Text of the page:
Assange is rotting in a maximum security prison in Belmarsh, jailed by Britain for having skipped bail and retained there while a judge decides whether to extradite him to the US.
After years of intimidation and what amounts to torture, one of the bravest Australians of all time sits in a jail cell alone 23 hours a day, with no government minister in his own country even bothered about his fate. A few brave politicians, among them Andrew Wilkie and George Christensen, have taken up his cause.
But things do not look good for the man who exposed the cynicism and savagery that Washington displays in combat areas, when WikiLeaks released a video titled Collateral Murder that showed unarmed Iraqi civilians being gunned down by an American helicopter in Iraq.
He was later sentenced to 50 weeks in jail for skipping bail at the time he fled into the Ecuador embassy; at that time, he was wanted in Sweden for questioning on rape allegations made against him by two women.
Soon after his arrest in London, the US sought his extradition to face charges of computer hacking and being involved in a compromise of classified information, a charge that carries a maximum sentence of five years.
Washington made its intentions clear on 24 May last year when it hit Assange with 17 new charges under the US Espionage Act over his alleged role in leaking documents from former US intelligence analyst Chelsea Manning in 2010.
The DNC leaks in 2016 have been claimed to be responsible, to some extent at least, for the defeat of Democratic candidate Hillary Clinton in that year's presidential polls.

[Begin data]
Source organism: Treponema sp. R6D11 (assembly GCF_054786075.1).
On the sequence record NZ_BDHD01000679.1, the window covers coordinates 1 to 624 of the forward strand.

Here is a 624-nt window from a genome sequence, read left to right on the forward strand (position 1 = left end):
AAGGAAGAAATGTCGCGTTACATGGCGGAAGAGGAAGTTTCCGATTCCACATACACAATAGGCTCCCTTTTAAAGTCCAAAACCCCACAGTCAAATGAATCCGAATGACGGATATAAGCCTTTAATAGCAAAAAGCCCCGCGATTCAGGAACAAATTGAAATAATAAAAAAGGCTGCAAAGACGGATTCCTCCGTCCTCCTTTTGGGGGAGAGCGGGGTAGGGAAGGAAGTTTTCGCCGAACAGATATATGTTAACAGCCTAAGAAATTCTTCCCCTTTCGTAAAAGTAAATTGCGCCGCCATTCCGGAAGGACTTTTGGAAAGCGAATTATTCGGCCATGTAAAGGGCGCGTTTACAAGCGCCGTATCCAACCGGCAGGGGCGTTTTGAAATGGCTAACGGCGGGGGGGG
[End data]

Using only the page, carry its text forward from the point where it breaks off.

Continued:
Recently, a US federal grand jury issued a second indictment against Assange, charging him with recruiting hackers to commit computer intrusions to benefit the whistle-blower website.
The Justice Department said the new indictment did not add any new counts but broadened the scope of the conspiracy surrounding the intrusions with which Assange was charged earlier.
The indictment claimed in 2010, Assange had gained unauthorised access to a government computer in a NATO country. It added that in 2012, Assange communicated with Hector "Sabu" Monsegur, the leader of the hacking group LulzSec — who was then co-operating with the FBI — and gave him a list of targets to hack.
It said in the case of one target, Assange asked Monsegur to look for (and provide to WikiLeaks) mail and documents, databases and PDFs.
In another communication, Assange told Monsegur that the most impactful release of hacked materials would be from the CIA, NSA, or the New York Times, the indictment alleged.
"WikiLeaks obtained and published emails from a data breach committed against an American intelligence consulting company by an 'Anonymous' and LulzSec-affiliated hacker. According to that hacker, Assange indirectly asked him to spam that victim company again," it said.
Manning is still in jail, having been returned there after she was pardoned by former US president Barack Obama when he left office in 2017. She was jailed afresh for having refused to testify to the grand jury.